STRAP - Stratification of Biologic Therapies for RA by Pathobiology

The treatment of Rheumatoid Arthritis (RA) has improved considerably over the past 20 years through earlier treatment and, development and use of new medicines called biologics. Whilst biologics have transformed the treatment of RA, around 40% of people treated with biologics still experience a high level of disease activity. This leaves a major unmet need for the health of people with RA, and a considerable health and economic burden to the NHS.

Therefore, the identification of the 40% of people whose RA remains active whilst treated with certain biologics would provide:

a) Better care, by avoiding the use of biologics that are unlikely to help people with RA, and by starting treatment with a more effective biologic medicine earlier.

b) The unnecessary exposure to potentially toxic drugs, and

c) Significant resource and cost savings.

Aim of the STRAP trial
The aim of this study is to investigate whether the most effective choice of biologic medicine for people with RA may be guided by examining the joint tissue (synovial tissue) and, in particular, whether different levels of immune cells (called B cells) within the joint can predict response to treatment.

The ultimate aim is to provide a tailored approach to treatment decisions for people with RA, in order to maximize their potential response to biologic medicines.

What is the STRAP trial looking at?
The study will compare the use of three licensed biological treatments; etanercept, rituximab, and tocilizumab, for people with RA, who are not receiving any benefit from their existing DMARD therapy.DMARD stands for Disease Modifying Anti Rheumatic Drugs, and include medicines, such as methotrexate, sulfasalazine, hydroxychloroquine and leflunomide.

There are no experimental medicines involved in this study. All three medicines are licensed and currently are being used in routine clinical practice to treat people with RA.

What will happen if I decide to take part in the STRAP trial?
With your permission, you will first attend a screening visit (approximately 1 hour), which will assess your eligibility for the study in more detail, which will include:

  • Completing some questionnaires
  • A full physical examination of all your joints
  • Chest X-ray
  • Electrocardiography (ECG)
  • Routine blood test
  • Vital signs including blood pressure, pulse rate, allergies, medical history and urine pregnancy test if you are a woman of child-bearing age.

If the tests show that you are suitable for the study and you agree to take part, you will need to agree to have a biopsy of one of your inflamed joints (usually the knee or wrist joint). This will be done by a doctor and will involve removal of small pieces of tissue that lines the joint (synovial tissue). This will allow the researchers to assign you to one of three treatment groups (etanercept, rituximab or tocilizumab), where you will receive your first treatment and then attend follow-up visits, every 4 weeks, for a total of 48 weeks. During these visits, you will be asked to complete questionnaires and have some tests carried out. These tests may include:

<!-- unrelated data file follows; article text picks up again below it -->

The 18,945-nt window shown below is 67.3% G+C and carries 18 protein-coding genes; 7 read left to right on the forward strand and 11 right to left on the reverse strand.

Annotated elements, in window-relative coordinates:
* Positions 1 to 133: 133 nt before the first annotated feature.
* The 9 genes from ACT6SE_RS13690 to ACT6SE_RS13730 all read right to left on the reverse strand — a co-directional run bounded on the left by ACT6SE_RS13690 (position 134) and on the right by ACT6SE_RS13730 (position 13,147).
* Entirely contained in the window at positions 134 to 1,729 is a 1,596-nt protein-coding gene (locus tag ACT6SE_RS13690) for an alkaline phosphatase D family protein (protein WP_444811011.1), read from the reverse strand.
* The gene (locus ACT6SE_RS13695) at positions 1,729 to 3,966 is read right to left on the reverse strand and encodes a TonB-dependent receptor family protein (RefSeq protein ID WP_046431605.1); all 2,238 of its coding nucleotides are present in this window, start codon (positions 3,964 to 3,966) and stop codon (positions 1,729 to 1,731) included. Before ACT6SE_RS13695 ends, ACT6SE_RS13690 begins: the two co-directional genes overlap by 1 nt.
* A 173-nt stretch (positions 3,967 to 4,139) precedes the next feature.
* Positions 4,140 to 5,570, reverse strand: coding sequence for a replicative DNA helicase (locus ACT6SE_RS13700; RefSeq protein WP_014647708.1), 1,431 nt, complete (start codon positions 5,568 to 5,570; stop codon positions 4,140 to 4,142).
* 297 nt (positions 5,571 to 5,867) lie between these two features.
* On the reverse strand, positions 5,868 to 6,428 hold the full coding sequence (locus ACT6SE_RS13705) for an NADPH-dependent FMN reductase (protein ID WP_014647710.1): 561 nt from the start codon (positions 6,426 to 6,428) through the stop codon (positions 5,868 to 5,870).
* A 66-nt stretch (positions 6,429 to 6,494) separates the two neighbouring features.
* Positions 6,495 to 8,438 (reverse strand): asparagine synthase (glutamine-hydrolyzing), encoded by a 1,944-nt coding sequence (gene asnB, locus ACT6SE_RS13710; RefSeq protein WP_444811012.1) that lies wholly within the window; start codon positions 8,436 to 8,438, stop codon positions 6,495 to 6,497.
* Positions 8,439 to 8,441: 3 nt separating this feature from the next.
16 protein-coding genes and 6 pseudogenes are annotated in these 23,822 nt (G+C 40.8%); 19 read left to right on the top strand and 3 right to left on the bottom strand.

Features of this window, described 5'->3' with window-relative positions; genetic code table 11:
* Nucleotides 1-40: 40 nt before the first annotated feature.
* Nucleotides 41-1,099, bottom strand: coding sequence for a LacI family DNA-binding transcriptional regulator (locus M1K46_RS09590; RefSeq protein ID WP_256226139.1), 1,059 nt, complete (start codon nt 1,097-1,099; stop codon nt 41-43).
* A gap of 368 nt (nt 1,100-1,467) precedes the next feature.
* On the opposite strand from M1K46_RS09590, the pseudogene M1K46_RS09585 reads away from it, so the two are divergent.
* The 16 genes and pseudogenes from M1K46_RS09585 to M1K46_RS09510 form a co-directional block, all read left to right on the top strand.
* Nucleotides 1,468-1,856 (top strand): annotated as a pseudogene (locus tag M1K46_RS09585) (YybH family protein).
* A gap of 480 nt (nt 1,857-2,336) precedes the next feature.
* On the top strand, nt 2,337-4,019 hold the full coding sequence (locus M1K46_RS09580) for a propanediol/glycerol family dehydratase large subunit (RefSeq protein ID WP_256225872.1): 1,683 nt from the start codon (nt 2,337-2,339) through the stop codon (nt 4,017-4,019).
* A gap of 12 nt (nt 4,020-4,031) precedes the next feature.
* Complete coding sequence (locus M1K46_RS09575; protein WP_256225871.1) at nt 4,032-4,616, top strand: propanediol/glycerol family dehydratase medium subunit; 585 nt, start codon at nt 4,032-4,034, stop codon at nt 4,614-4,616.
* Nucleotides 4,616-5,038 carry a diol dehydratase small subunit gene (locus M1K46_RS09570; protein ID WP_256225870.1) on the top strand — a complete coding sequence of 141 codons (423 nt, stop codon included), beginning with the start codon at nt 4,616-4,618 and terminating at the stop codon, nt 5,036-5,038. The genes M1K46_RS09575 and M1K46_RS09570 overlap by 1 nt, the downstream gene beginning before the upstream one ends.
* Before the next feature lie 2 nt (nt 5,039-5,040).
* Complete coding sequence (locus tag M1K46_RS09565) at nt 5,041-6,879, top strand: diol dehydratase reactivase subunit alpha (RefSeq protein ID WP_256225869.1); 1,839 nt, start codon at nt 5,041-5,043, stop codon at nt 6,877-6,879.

• Blood tests
  • Additional biopsies (optional)
  • X-rays of your hands and feet
  • Ultrasound assessments

Duration of treatment
48 weeks

The results from tests given in clinic (such as routine blood tests, ultrasound examination and x-rays) will be documented in your medical records, and used as part of the study to monitor your safety.

This trial is currently taking place at the following NHS hospitals:

  • Mile End Hospital, London - Lead Site
  • University Hospital of Wales, Cardiff
  • Queen Elizabeth Hospital, Birmingham
  • University College London Hospitals, London
  • Freeman Hospital Newcastle, Newcastle-upon-Tyne
  • Glasgow Royal Infirmary, Glasgow
  • Nuffield Orthopaedic Centre, Oxford
  • Southampton Centre for Biomedical Research, Southampton
  • Chapel Allerton Hospital, Leeds
  • Manchester Royal Infirmary, Manchester
  • Southend Hospital, Southend
  • Basildon Hospital, Basildon
  • Guy's and St Thomas' Hospital, London
  • Homerton Hospital, Hometon
  • Addenbrooke's Hospital, Cambridge
  • Royal Free Hospital, London
  • Kings College Hospital, London
  • New Cross Hospital & Cannock Chase Hospital, Wolverhampton

For more background information please click here.

If you would like any further information about the STRAP trial please visit the STRAP website. Alternatively, please contact the Project Manager, Dr Gaye Hadfield, on 0207 882 2904

Watch video of STRAP patient talking about the synovial biopsy procedure - 

Watch video of clinician talking about how to explain the biopsy to patients -